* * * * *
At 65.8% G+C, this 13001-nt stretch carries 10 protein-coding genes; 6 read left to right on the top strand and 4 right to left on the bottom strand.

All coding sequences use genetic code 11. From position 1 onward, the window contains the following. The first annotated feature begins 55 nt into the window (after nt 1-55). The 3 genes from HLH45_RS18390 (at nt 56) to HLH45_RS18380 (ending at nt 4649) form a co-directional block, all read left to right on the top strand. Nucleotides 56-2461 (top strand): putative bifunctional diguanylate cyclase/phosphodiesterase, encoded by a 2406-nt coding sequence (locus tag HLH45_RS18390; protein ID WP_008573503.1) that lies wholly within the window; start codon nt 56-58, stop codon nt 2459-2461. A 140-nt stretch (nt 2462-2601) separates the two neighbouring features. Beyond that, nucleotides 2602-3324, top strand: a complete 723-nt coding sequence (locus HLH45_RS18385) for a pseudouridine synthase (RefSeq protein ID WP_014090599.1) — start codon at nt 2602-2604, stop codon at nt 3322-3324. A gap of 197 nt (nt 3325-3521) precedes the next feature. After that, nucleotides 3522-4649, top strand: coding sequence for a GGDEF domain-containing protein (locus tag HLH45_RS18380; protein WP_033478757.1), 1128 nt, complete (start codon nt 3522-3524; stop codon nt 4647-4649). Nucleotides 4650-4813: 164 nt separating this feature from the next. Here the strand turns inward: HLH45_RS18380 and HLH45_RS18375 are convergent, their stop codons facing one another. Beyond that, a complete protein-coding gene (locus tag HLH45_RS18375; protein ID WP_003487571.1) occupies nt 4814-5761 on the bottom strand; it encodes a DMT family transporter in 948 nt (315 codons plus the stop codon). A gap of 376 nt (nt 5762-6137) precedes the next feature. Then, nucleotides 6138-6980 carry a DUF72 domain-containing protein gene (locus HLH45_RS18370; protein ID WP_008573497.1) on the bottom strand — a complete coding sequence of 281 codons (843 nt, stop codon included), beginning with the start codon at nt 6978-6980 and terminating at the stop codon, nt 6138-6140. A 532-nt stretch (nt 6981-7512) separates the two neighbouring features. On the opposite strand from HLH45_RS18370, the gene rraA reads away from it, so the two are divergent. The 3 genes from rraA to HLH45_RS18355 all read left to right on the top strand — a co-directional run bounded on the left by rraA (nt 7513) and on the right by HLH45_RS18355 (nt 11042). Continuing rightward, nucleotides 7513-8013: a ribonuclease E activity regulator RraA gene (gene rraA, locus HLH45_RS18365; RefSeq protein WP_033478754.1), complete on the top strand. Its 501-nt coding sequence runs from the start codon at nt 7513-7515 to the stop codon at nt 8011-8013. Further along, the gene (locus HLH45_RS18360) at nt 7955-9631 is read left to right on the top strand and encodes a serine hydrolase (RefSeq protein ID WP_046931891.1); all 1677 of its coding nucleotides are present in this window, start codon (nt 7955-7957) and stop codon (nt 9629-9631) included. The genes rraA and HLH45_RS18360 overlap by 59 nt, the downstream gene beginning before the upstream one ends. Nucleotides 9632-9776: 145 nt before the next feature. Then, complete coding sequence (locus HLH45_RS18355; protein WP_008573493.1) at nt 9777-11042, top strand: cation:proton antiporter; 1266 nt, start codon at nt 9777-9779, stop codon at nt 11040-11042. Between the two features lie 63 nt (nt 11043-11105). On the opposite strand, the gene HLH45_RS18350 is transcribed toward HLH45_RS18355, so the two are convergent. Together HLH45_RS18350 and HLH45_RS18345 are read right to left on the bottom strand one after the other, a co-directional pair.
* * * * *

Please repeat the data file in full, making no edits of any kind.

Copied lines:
At 65.8% G+C, this 13001-nt stretch carries 10 protein-coding genes; 6 read left to right on the top strand and 4 right to left on the bottom strand.

All coding sequences use genetic code 11. From position 1 onward, the window contains the following. The first annotated feature begins 55 nt into the window (after nt 1-55). The 3 genes from HLH45_RS18390 (at nt 56) to HLH45_RS18380 (ending at nt 4649) form a co-directional block, all read left to right on the top strand. Nucleotides 56-2461 (top strand): putative bifunctional diguanylate cyclase/phosphodiesterase, encoded by a 2406-nt coding sequence (locus tag HLH45_RS18390; protein ID WP_008573503.1) that lies wholly within the window; start codon nt 56-58, stop codon nt 2459-2461. A 140-nt stretch (nt 2462-2601) separates the two neighbouring features. Beyond that, nucleotides 2602-3324, top strand: a complete 723-nt coding sequence (locus HLH45_RS18385) for a pseudouridine synthase (RefSeq protein ID WP_014090599.1) — start codon at nt 2602-2604, stop codon at nt 3322-3324. A gap of 197 nt (nt 3325-3521) precedes the next feature. After that, nucleotides 3522-4649, top strand: coding sequence for a GGDEF domain-containing protein (locus tag HLH45_RS18380; protein WP_033478757.1), 1128 nt, complete (start codon nt 3522-3524; stop codon nt 4647-4649). Nucleotides 4650-4813: 164 nt separating this feature from the next. Here the strand turns inward: HLH45_RS18380 and HLH45_RS18375 are convergent, their stop codons facing one another. Beyond that, a complete protein-coding gene (locus tag HLH45_RS18375; protein ID WP_003487571.1) occupies nt 4814-5761 on the bottom strand; it encodes a DMT family transporter in 948 nt (315 codons plus the stop codon). A gap of 376 nt (nt 5762-6137) precedes the next feature. Then, nucleotides 6138-6980 carry a DUF72 domain-containing protein gene (locus HLH45_RS18370; protein ID WP_008573497.1) on the bottom strand — a complete coding sequence of 281 codons (843 nt, stop codon included), beginning with the start codon at nt 6978-6980 and terminating at the stop codon, nt 6138-6140. A 532-nt stretch (nt 6981-7512) separates the two neighbouring features. On the opposite strand from HLH45_RS18370, the gene rraA reads away from it, so the two are divergent. The 3 genes from rraA to HLH45_RS18355 all read left to right on the top strand — a co-directional run bounded on the left by rraA (nt 7513) and on the right by HLH45_RS18355 (nt 11042). Continuing rightward, nucleotides 7513-8013: a ribonuclease E activity regulator RraA gene (gene rraA, locus HLH45_RS18365; RefSeq protein WP_033478754.1), complete on the top strand. Its 501-nt coding sequence runs from the start codon at nt 7513-7515 to the stop codon at nt 8011-8013. Further along, the gene (locus HLH45_RS18360) at nt 7955-9631 is read left to right on the top strand and encodes a serine hydrolase (RefSeq protein ID WP_046931891.1); all 1677 of its coding nucleotides are present in this window, start codon (nt 7955-7957) and stop codon (nt 9629-9631) included. The genes rraA and HLH45_RS18360 overlap by 59 nt, the downstream gene beginning before the upstream one ends. Nucleotides 9632-9776: 145 nt before the next feature. Then, complete coding sequence (locus HLH45_RS18355; protein WP_008573493.1) at nt 9777-11042, top strand: cation:proton antiporter; 1266 nt, start codon at nt 9777-9779, stop codon at nt 11040-11042. Between the two features lie 63 nt (nt 11043-11105). On the opposite strand, the gene HLH45_RS18350 is transcribed toward HLH45_RS18355, so the two are convergent. Together HLH45_RS18350 and HLH45_RS18345 are read right to left on the bottom strand one after the other, a co-directional pair.